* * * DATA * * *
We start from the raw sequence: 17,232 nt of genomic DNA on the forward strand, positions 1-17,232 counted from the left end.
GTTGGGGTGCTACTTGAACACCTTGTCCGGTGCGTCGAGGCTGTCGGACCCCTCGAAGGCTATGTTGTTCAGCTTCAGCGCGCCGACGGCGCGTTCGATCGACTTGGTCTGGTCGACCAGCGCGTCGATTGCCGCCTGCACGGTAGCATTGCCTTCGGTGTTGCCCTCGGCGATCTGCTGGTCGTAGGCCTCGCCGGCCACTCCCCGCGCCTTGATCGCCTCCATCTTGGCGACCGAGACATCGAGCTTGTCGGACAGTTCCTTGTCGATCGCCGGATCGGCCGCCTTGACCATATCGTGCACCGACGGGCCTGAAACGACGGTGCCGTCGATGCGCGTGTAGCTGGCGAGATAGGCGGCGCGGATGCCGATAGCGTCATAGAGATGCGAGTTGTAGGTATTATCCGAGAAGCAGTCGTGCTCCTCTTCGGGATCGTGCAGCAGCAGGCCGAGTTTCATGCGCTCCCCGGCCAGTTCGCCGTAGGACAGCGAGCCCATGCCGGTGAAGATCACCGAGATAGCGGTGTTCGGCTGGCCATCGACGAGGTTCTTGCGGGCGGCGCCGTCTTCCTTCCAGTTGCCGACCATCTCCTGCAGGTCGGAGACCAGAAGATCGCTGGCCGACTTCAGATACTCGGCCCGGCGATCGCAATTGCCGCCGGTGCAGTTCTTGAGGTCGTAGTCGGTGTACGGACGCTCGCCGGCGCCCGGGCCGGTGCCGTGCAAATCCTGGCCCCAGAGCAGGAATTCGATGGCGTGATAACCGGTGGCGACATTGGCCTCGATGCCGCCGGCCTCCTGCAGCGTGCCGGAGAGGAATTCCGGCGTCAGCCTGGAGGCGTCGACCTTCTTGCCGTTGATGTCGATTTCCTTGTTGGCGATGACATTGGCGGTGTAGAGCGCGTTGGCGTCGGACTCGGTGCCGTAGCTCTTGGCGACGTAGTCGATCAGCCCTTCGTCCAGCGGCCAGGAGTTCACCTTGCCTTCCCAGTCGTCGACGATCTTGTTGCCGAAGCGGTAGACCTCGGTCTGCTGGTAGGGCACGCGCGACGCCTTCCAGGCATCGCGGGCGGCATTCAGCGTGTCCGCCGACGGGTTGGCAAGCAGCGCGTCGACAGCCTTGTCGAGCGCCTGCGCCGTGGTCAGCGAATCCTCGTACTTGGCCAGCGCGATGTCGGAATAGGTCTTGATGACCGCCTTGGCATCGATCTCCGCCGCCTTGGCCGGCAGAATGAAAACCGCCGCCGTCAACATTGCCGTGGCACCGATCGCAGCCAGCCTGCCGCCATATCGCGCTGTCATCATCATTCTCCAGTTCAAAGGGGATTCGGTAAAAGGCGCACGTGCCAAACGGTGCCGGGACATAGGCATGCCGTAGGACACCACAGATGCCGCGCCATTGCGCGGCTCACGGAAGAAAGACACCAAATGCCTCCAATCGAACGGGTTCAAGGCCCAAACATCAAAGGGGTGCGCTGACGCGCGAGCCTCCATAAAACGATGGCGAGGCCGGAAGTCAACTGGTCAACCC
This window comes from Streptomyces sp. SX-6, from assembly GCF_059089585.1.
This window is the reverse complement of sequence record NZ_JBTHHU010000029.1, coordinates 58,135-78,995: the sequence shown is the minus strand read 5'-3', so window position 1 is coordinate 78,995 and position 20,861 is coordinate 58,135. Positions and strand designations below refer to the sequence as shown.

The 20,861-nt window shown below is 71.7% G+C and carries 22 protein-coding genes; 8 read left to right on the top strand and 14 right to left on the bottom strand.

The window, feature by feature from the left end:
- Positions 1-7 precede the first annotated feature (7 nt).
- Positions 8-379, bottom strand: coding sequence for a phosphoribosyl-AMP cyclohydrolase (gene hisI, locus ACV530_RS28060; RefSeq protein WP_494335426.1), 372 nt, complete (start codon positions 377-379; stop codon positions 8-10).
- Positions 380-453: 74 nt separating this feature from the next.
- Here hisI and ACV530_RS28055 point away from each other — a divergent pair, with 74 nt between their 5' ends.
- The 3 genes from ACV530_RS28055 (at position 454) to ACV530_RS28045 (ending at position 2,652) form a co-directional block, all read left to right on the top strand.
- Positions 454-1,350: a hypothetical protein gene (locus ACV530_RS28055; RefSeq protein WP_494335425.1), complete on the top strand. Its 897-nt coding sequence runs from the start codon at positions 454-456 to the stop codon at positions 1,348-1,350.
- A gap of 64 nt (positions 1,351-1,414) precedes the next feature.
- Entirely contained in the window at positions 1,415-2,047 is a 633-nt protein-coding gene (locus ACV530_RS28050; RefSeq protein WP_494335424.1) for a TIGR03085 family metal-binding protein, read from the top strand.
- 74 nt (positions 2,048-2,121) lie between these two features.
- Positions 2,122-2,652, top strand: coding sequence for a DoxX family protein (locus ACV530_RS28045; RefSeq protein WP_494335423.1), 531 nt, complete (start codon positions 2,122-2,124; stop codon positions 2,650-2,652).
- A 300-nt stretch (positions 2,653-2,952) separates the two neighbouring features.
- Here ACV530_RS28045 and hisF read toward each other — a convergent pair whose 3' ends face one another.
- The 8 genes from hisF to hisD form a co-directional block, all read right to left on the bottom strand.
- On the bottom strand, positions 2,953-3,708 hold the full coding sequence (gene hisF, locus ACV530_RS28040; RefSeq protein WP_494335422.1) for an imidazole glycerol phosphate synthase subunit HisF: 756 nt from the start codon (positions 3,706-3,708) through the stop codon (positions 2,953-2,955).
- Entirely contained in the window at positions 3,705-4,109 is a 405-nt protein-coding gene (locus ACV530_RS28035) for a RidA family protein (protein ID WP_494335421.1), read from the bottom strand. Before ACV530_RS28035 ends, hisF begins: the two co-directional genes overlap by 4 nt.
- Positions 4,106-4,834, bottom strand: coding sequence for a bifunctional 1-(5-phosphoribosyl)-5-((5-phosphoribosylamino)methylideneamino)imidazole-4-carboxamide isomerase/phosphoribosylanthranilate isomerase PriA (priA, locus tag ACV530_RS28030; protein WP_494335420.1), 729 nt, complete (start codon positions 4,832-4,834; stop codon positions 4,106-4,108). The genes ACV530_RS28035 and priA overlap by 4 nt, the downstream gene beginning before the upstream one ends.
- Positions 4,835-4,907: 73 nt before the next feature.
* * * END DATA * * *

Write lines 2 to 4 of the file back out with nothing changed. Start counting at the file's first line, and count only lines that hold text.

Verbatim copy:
GTTGGGGTGCTACTTGAACACCTTGTCCGGTGCGTCGAGGCTGTCGGACCCCTCGAAGGCTATGTTGTTCAGCTTCAGCGCGCCGACGGCGCGTTCGATCGACTTGGTCTGGTCGACCAGCGCGTCGATTGCCGCCTGCACGGTAGCATTGCCTTCGGTGTTGCCCTCGGCGATCTGCTGGTCGTAGGCCTCGCCGGCCACTCCCCGCGCCTTGATCGCCTCCATCTTGGCGACCGAGACATCGAGCTTGTCGGACAGTTCCTTGTCGATCGCCGGATCGGCCGCCTTGACCATATCGTGCACCGACGGGCCTGAAACGACGGTGCCGTCGATGCGCGTGTAGCTGGCGAGATAGGCGGCGCGGATGCCGATAGCGTCATAGAGATGCGAGTTGTAGGTATTATCCGAGAAGCAGTCGTGCTCCTCTTCGGGATCGTGCAGCAGCAGGCCGAGTTTCATGCGCTCCCCGGCCAGTTCGCCGTAGGACAGCGAGCCCATGCCGGTGAAGATCACCGAGATAGCGGTGTTCGGCTGGCCATCGACGAGGTTCTTGCGGGCGGCGCCGTCTTCCTTCCAGTTGCCGACCATCTCCTGCAGGTCGGAGACCAGAAGATCGCTGGCCGACTTCAGATACTCGGCCCGGCGATCGCAATTGCCGCCGGTGCAGTTCTTGAGGTCGTAGTCGGTGTACGGACGCTCGCCGGCGCCCGGGCCGGTGCCGTGCAAATCCTGGCCCCAGAGCAGGAATTCGATGGCGTGATAACCGGTGGCGACATTGGCCTCGATGCCGCCGGCCTCCTGCAGCGTGCCGGAGAGGAATTCCGGCGTCAGCCTGGAGGCGTCGACCTTCTTGCCGTTGATGTCGATTTCCTTGTTGGCGATGACATTGGCGGTGTAGAGCGCGTTGGCGTCGGACTCGGTGCCGTAGCTCTTGGCGACGTAGTCGATCAGCCCTTCGTCCAGCGGCCAGGAGTTCACCTTGCCTTCCCAGTCGTCGACGATCTTGTTGCCGAAGCGGTAGACCTCGGTCTGCTGGTAGGGCACGCGCGACGCCTTCCAGGCATCGCGGGCGGCATTCAGCGTGTCCGCCGACGGGTTGGCAAGCAGCGCGTCGACAGCCTTGTCGAGCGCCTGCGCCGTGGTCAGCGAATCCTCGTACTTGGCCAGCGCGATGTCGGAATAGGTCTTGATGACCGCCTTGGCATCGATCTCCGCCGCCTTGGCCGGCAGAATGAAAACCGCCGCCGTCAACATTGCCGTGGCACCGATCGCAGCCAGCCTGCCGCCATATCGCGCTGTCATCATCATTCTCCAGTTCAAAGGGGATTCGGTAAAAGGCGCACGTGCCAAACGGTGCCGGGACATAGGCATGCCGTAGGACACCACAGATGCCGCGCCATTGCGCGGCTCACGGAAGAAAGACACCAAATGCCTCCAATCGAACGGGTTCAAGGCCCAAACATCAAAGGGGTGCGCTGACGCGCGAGCCTCCATAAAACGATGGCGAGGCCGGAAGTCAACTGGTCAACCC
This window comes from Streptomyces sp. SX-6, from assembly GCF_059089585.1.
This window is the reverse complement of sequence record NZ_JBTHHU010000029.1, coordinates 58,135-78,995: the sequence shown is the minus strand read 5'-3', so window position 1 is coordinate 78,995 and position 20,861 is coordinate 58,135. Positions and strand designations below refer to the sequence as shown.